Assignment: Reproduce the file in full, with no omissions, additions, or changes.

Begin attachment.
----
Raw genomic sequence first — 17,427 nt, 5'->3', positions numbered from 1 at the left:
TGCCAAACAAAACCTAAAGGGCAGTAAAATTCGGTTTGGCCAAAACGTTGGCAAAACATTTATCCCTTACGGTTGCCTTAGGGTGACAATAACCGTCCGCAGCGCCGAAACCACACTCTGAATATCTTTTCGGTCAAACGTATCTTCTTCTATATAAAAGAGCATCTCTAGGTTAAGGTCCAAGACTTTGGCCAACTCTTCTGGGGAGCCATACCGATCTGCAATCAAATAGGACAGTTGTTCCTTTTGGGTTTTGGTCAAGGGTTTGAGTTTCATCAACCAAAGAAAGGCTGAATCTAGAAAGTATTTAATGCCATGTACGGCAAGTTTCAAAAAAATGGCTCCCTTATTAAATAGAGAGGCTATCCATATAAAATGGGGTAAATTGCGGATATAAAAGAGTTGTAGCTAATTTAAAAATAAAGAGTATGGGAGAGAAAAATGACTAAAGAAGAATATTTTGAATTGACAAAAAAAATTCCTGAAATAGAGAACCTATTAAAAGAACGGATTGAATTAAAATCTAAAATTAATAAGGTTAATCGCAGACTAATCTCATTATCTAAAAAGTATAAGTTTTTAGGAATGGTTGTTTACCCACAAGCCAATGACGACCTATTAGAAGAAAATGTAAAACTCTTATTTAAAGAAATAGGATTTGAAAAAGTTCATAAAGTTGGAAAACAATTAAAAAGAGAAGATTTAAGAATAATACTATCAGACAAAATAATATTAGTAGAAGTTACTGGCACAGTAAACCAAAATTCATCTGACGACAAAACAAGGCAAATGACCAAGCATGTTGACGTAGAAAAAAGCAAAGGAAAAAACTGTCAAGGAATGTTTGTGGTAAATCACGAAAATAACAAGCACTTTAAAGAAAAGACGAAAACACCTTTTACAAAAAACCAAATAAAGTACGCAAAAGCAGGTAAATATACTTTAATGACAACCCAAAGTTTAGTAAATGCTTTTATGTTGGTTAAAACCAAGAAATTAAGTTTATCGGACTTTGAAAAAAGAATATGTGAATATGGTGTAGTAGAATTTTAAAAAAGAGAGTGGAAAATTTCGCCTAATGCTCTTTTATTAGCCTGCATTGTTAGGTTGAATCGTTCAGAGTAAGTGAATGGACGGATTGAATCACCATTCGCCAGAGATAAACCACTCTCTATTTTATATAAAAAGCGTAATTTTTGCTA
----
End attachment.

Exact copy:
Raw genomic sequence first — 17,427 nt, 5'->3', positions numbered from 1 at the left:
TGCCAAACAAAACCTAAAGGGCAGTAAAATTCGGTTTGGCCAAAACGTTGGCAAAACATTTATCCCTTACGGTTGCCTTAGGGTGACAATAACCGTCCGCAGCGCCGAAACCACACTCTGAATATCTTTTCGGTCAAACGTATCTTCTTCTATATAAAAGAGCATCTCTAGGTTAAGGTCCAAGACTTTGGCCAACTCTTCTGGGGAGCCATACCGATCTGCAATCAAATAGGACAGTTGTTCCTTTTGGGTTTTGGTCAAGGGTTTGAGTTTCATCAACCAAAGAAAGGCTGAATCTAGAAAGTATTTAATGCCATGTACGGCAAGTTTCAAAAAAATGGCTCCCTTATTAAATAGAGAGGCTATCCATATAAAATGGGGTAAATTGCGGATATAAAAGAGTTGTAGCTAATTTAAAAATAAAGAGTATGGGAGAGAAAAATGACTAAAGAAGAATATTTTGAATTGACAAAAAAAATTCCTGAAATAGAGAACCTATTAAAAGAACGGATTGAATTAAAATCTAAAATTAATAAGGTTAATCGCAGACTAATCTCATTATCTAAAAAGTATAAGTTTTTAGGAATGGTTGTTTACCCACAAGCCAATGACGACCTATTAGAAGAAAATGTAAAACTCTTATTTAAAGAAATAGGATTTGAAAAAGTTCATAAAGTTGGAAAACAATTAAAAAGAGAAGATTTAAGAATAATACTATCAGACAAAATAATATTAGTAGAAGTTACTGGCACAGTAAACCAAAATTCATCTGACGACAAAACAAGGCAAATGACCAAGCATGTTGACGTAGAAAAAAGCAAAGGAAAAAACTGTCAAGGAATGTTTGTGGTAAATCACGAAAATAACAAGCACTTTAAAGAAAAGACGAAAACACCTTTTACAAAAAACCAAATAAAGTACGCAAAAGCAGGTAAATATACTTTAATGACAACCCAAAGTTTAGTAAATGCTTTTATGTTGGTTAAAACCAAGAAATTAAGTTTATCGGACTTTGAAAAAAGAATATGTGAATATGGTGTAGTAGAATTTTAAAAAAGAGAGTGGAAAATTTCGCCTAATGCTCTTTTATTAGCCTGCATTGTTAGGTTGAATCGTTCAGAGTAAGTGAATGGACGGATTGAATCACCATTCGCCAGAGATAAACCACTCTCTATTTTATATAAAAAGCGTAATTTTTGCTA